The Doctor Of Ethology Presents His Findings

by Richard Smyth

The doctor of ethology fanned his notes on the lectern.

‘Thank you all for coming,’ he said, or something like it.

The professors nodded, so as to say: proceed.

‘I will first deliver my key findings,’ he said.

‘Do,’ encouraged the professors.

‘They attach great worth,’ he said, ‘to conditions of dissociation and delusion.’

The fourth professor from the left raised his eyebrows.


‘And dissociation,’ the doctor of ethology confirmed.

‘I find your terminology somewhat imprecise.’

The doctor of ethology fingered his collar.

‘In my paper I adopt the terms they themselves give to these conditions,’ he said. ‘“Wishing”,’ he said, ‘and “hoping”.’



It should be explained that the doctor of ethology was not in fact a doctor of ethology, as he did not have a word for ‘doctor’, nor a word for ‘ethology’. It should be noted, furthermore, that the lectern on which he fanned his notes was not a ‘lectern’ as we would understand the term. Nor, for that matter, were his ‘notes’ ‘notes’ or his ‘collar’ a ‘collar’. He addressed the professors not in English but in a numeric language with a place-value derived from the reciprocals of twin primes. The professors in fact had no eyebrows. The doctor of ethology had no word for ‘hoping’.


‘The inclination to prefer that-which-is-not to that-which-is,’ he said, ‘is a category of dissociation highly prized among their kind.’

The second professor from the right removed his spectacles and blinked.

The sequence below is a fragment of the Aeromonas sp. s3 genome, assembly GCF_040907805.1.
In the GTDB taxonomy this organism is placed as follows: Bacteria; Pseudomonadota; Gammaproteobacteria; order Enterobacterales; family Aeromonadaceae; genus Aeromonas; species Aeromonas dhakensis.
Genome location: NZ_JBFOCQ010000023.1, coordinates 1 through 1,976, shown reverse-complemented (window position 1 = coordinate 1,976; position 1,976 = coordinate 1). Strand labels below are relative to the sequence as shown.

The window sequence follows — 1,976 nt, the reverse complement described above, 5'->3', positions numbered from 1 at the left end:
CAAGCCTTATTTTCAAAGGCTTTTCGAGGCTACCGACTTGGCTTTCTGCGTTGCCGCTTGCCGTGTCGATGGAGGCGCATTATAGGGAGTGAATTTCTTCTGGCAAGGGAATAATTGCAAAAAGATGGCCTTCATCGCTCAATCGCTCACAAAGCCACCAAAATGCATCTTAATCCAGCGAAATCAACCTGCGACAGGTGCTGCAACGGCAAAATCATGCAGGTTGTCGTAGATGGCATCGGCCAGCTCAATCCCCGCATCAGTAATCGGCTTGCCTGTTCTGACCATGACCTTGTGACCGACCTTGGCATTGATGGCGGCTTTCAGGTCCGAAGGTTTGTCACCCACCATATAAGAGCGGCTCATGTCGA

‘Concepts of that-which-is-not? In a meat-based species?’

The doctor of ethology gravely inclined his head.

‘The first time, we believe, that this behaviour has been observed within a meat-based phylum,’ he said. ‘Previous investigators, such as –’ and here he pronounced the name of a rival doctor of ethology, which consists of digits numbering 2 times 10 to the 566th power, and has no near equivalent in English – ‘erroneously presumed that the high regard in which their experimental subjects held such dissociative states were aberrations – instances of severe personality disorder, perhaps – and that the type specimen of the species would be found to display no such inclination toward that-which-is-not.’      

‘And how many subjects were thus dismissed?’

‘A little over seven billion.’

‘And yet you – ’

‘Yes. Having surveyed the literature and conducted our own extensive research, we have concluded that these subjects were not, in fact, aberrant specimens. They were, in fact, the only specimens. “Wishing”, we concluded, is not a disorder – for them.’

The oldest professor chuckled and buffed his spectacles on his cuff.

‘This is surely nonsense,’ he said.

‘And yet it is that-which-is,’ the doctor of ethology said. 


It should be explained that the doctor of ethology did not use the word ‘nonsense’. Neither the professors nor the doctor were aware of any concept equivalent to that of nonsense. In extremis, the doctor of ethology coined a new word, utilising a variation on the new sub-language derived from prime k-tuplets that he had had to invent a few sentences earlier in order to express the concept of a ‘personality’.